Leaders consider county-wide sales tax option
May 26, 2015
Summit County officials and leaders of the county’s six municipalities are weighing the benefit’s yield if an optional county-wide sales tax for transportation was adopted.
Matt Leavitt, Summit County accountant, introduced the option at the Summit County Council of Governments meeting last week.
Leavitt said the current mechanisms to generate transportation funding in the state are inadequate and were never adjusted for inflation.
"The value of a dollar in 1997 is not quite the value of a dollar now," Leavitt said. "Plus, a lot of those entities in the state have already used up those resources that were there for providing transit."
To remedy the problem, Utah lawmakers approved HB 362 this past legislative session after being urged to support local transportation funding.
The bill does two things: it changes the gas tax rate to a fixed 12 percent and allows local jurisdictions to enact a county-wide tax option that is allocated to transportation.
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Based on analysis by the Utah League of Cities and Towns (ULCT), the increase to the percentage rate would result in approximately $346,000 additional revenue for Summit County and its municipalities.
The other part of the bill allows for .25 percent increase to the sales tax on regular goods and services. Though the measure was already approved by the Legislature, a local election would be needed to enact the tax.
A .25 percent sales tax would be divvied up county wide, with .10 percent going to the municipalities and the unincorporated areas of Summit County, .05 percent going to the county, and .10 going to the two transit districts: Park City and Snyderville Basin. The .10 percent that would go toward the municipalities and unincorporated areas is also subject to a distribution formula based on population and point of sale.
The ULCT was generous in its estimates of how much additional revenue a county-wide sales tax would yield, Leavitt said, adding estimates were approximately $3.1 million for Summit County. Salt Lake County, for instance, could yield approximately $49 million from a county-wide option.
"They assumed that everyone will participate, but being realistic, not every county will," Leavitt said of the state’s 29 counties. "But even if only the top seven or eight counties participate, we will still be pretty close in that ballpark."
This particular sales tax allows for more latitude, even though it still has to be dedicated to transportation-related projects, Leavitt said.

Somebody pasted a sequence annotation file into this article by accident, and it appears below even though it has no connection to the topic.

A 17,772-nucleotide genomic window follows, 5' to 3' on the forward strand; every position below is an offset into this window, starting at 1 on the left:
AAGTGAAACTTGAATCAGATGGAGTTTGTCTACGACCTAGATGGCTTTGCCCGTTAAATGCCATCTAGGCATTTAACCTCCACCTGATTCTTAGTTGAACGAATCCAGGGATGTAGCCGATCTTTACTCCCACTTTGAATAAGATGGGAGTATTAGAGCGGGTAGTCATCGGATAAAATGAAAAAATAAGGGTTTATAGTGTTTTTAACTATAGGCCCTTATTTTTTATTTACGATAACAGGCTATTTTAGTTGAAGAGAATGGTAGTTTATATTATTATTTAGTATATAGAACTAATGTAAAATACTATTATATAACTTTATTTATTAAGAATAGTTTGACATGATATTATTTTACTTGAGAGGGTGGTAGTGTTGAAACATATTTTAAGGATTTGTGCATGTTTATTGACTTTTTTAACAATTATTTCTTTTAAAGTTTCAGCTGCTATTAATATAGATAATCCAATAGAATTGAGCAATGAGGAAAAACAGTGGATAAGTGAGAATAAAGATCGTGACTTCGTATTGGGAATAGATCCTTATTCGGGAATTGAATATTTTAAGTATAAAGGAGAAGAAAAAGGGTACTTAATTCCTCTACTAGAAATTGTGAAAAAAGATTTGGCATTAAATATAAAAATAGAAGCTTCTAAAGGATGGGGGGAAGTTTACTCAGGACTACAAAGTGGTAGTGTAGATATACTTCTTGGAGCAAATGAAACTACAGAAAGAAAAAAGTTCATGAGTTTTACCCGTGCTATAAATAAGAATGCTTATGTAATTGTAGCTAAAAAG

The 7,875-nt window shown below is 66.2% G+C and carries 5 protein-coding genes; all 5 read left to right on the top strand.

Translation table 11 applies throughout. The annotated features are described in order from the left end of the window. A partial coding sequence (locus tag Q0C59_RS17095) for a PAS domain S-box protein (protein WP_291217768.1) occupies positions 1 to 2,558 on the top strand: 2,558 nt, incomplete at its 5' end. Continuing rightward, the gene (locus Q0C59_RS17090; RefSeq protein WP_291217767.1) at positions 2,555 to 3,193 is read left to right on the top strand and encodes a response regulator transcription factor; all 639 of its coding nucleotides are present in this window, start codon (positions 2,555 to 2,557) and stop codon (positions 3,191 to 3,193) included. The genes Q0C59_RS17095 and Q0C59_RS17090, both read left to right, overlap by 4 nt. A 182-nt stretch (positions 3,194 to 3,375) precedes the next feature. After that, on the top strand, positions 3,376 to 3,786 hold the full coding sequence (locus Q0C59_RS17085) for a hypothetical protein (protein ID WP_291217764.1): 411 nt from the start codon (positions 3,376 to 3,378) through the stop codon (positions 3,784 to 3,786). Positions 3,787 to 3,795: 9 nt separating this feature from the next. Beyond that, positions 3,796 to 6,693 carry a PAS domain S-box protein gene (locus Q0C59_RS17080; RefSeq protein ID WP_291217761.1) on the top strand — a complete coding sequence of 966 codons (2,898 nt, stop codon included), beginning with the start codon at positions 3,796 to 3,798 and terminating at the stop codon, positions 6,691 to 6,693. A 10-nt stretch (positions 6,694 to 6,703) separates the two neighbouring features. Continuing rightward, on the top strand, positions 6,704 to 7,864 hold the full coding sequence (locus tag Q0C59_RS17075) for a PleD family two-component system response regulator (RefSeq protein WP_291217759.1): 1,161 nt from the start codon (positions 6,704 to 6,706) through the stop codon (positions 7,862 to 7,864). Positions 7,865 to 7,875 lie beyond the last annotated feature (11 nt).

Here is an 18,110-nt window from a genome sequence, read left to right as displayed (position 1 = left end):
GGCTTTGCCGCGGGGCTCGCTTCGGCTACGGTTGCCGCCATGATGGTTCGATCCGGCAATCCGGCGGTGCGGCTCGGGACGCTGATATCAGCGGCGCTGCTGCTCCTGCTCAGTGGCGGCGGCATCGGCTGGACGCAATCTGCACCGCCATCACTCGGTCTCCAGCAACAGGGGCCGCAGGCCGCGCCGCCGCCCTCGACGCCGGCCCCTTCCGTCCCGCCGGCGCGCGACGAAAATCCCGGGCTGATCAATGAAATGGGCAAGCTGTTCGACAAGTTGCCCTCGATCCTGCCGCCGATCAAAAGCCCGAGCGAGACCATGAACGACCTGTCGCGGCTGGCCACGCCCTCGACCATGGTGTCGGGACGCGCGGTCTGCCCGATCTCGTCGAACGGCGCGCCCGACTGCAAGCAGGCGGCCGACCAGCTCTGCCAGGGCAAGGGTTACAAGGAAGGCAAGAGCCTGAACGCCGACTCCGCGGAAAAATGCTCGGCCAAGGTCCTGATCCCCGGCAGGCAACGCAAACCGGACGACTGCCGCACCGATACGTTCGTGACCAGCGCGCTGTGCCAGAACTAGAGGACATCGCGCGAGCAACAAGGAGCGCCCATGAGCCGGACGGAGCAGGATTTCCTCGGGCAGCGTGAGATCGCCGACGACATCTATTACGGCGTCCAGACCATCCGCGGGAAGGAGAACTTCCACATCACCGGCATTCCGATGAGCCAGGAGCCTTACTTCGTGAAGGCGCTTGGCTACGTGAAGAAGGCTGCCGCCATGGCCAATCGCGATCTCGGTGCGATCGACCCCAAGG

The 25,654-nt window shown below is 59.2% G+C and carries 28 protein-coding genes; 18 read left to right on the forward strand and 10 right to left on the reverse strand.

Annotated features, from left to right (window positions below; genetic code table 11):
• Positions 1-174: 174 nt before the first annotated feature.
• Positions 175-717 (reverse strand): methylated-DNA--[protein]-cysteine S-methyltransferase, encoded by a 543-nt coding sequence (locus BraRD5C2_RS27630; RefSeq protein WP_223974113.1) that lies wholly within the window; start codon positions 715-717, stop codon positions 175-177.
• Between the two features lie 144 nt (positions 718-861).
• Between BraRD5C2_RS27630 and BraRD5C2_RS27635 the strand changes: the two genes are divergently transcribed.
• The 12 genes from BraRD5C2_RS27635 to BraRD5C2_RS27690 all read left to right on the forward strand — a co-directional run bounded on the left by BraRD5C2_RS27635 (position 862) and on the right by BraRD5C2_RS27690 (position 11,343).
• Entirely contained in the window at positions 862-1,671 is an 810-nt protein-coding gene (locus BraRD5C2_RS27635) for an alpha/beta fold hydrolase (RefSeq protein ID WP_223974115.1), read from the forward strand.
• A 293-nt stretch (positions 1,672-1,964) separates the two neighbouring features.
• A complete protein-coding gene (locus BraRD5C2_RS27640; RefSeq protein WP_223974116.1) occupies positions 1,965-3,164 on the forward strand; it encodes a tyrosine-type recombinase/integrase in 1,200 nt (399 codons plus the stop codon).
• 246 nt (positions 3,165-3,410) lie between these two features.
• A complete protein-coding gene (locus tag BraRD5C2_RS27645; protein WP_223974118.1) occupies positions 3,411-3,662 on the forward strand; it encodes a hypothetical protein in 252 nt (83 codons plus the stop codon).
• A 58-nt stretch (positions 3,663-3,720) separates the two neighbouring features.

The part of the bill regarding the gas tax doesn’t go into effect until Jan. 1, 2016. A county-wide option, which doesn’t have to pass this year, wouldn’t go into effect until after a local election. In fact, most officials at the meeting felt it would be extremely difficult and costly to move forward with a special measure ballot at this point.
"It would be hard to go forward with this election at because it is a municipal election cycle and we don’t have a strategic plan of how we would use these additional funds," Leavitt said.
County Council Chair Kim Carson said multiple entities have "some real concerns" because of the lack of plans in place for the use of the funds and the special election requirements.
"And we really wouldn’t even know what our real benefits are until we know what counties are participating," Carson said. "I would just ask that everyone go back to their councils and have conversations about it. And then give us the yes we do want to move forward with the ballot."
Kamas Mayor Lew Marchant said his city is in "drastic need" of transportation funding and offered his support of the measure.
Park City Mayor Jack Thomas said his city leaders are organizing their plans to address transportation issues for the future.
"The waiting doesn’t bother us but I think moving forward it would be advantageous to the county and the municipalities to outline the benefits to the community first," Thomas said.
Coalville Mayor Trever Johnson said he also supports the measure and was comfortable speaking for his council that they would, too. But he fully supported Thomas’s suggestion to wait.
Leavitt urged each municipality to draft some short-term and long-term transportation plans and goals to describe how the respective cities would utilize the money.
"We need to go through and evaluate the benefits of receiving this money and how we can implement that on a short, medium and long-term basis so we can tell the citizens we are not just taxing them for no reason," he said.
Another Council of Governments meeting may be scheduled toward the end of June to revisit the topic.
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